On the front page of our weekly newspaper there was a picture of a very masculine bull that the writer called a “cow”. To 98% of our population every bovine they see is a cow, even when it’s not. You can’t really blame the urbane journalists, most of which are at least two generations removed from the farm or ranch. It would be like me trying to identify a famous rap singer. But someday, just for fun try, explaining the difference between a heiferette and a steer to an urbanite and watch their eyes roll back in their heads. Even people who should know better don’t understand basic farm animal plumbing. Many years ago I wrote about a World Champion Livestock Auctioneer (who was actually an auto auctioneer) guest auctioneering at a big auction in the middle of cow country and when the gate swung wide to let a single steer into the ring he called it a cow.
I must admit that even I have trouble sometimes identifying the sex correctly of some dogs, cats and babies. I particularly have a penchant for looking down at a beautiful baby in a stroller and saying to the proud mother, “My, what a pretty baby girl you have.” Only to be told by a very mad mom, “It’s a boy, thank you very much.”
It’s very humiliating for all concerned, and I’m sure the kid didn’t appreciate it either.
It’s always bothered me that basic information about animals and agriculture is not taught in schools. And let’s face it, food is pretty important in most people’s lives. But Instead my generation was made to memorize lots of junk. I think of the wasted hours I spent trying to learn to use a slide rule only to have a cheap hand-held calculator perform the same tasks in the blink of an eye. When I took a computer class in animal nutrition we had to feed hand-punched IBM cards into a computer the size of a truck and then wait 24 hours for a least-cost ration that I could have figured out with a pencil and piece of paper in five minutes. I remember thinking at the time, “This computer thing is never going to catch on!”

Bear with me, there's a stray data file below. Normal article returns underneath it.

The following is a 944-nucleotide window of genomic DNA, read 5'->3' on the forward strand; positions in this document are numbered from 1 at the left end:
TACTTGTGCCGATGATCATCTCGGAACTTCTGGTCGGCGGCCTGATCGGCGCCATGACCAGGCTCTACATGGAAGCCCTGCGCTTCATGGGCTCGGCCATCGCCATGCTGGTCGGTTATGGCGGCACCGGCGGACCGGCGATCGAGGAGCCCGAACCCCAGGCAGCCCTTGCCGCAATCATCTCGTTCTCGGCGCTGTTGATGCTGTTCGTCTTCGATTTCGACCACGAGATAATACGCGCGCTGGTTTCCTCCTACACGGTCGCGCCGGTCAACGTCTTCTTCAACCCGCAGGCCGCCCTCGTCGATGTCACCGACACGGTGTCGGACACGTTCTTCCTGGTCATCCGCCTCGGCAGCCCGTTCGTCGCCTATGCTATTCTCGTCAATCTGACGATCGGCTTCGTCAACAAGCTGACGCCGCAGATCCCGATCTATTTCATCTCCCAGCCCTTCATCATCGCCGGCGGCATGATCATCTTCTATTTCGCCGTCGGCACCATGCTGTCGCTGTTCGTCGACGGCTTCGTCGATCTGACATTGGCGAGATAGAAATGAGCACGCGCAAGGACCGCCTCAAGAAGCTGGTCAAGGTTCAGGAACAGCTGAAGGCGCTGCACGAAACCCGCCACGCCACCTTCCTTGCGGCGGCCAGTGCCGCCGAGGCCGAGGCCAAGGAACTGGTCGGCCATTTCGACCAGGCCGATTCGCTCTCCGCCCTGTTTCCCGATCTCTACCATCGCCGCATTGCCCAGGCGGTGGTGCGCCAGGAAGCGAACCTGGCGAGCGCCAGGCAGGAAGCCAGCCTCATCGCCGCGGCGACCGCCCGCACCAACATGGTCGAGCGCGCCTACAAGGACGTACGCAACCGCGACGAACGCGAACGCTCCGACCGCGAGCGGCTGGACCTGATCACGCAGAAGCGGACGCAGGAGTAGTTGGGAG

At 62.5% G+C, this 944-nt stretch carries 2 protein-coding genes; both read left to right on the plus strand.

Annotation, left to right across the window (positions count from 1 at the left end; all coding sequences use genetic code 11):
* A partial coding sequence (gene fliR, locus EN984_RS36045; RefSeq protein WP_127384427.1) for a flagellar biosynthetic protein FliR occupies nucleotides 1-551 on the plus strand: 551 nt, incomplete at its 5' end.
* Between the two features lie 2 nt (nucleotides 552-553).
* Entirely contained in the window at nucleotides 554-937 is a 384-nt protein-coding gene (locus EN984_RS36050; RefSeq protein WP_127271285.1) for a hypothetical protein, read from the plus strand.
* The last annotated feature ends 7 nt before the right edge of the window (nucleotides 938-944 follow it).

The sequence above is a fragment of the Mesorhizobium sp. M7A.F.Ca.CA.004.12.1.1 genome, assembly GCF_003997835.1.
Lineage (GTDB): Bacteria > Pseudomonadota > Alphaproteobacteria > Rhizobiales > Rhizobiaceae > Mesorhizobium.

Who types on a typewriter any more or uses a dictionary? Why did we spend so many hours learning to spell when a computer merely corrects our errors. And all the countries I memorized in Africa aren’t there any more. I don’t know where they went. But one thing has remained constant, farm animal anatomy.
Not that this whole sex thing couldn’t stand a whole lot of updating. As a writer whenever I’ve referred to someone I used the third person pronoun “he”, as I was taught to do in English. I often wondered if this didn’t make the shes of this world angry. Granted, there were a few things referred to as females, boats for example. But giving every noun a sex like they do in Spanish with an “o” or an “a” on the end of the word makes things way too difficult. And it uses up too much valuable space in magazines and newspapers to write, “he, and or, she.”
It surely won’t make things easier in the sex department that residents of Oregon and California, who don’t want to associate themselves with either the male or female category, have been successful in creating a “third gender movement.” They have persuaded their state and local governments to give people more than the usual “male” or “female” options when filling out paperwork because they don’t associate themselves with either sex. They contend the government is ignoring who they really are.
What we really need is a word that encompasses everyone. Think how much easier it would be if we just used the all encompassing heshe or shehe. But NOOOO, that’s not how we do things. I’m told that Facebook now gives their users 58 ways to respond when asked their gender. Two of the more popular options other than male or female are “unknown” and “non-binary.” Doesn’t that sound poetic? Just imagine how beautiful our speech will be when “he” becomes “gender non-conforming” and she becomes “agendered” or “non-binary.”
And I thought calling a bull a cow was bad.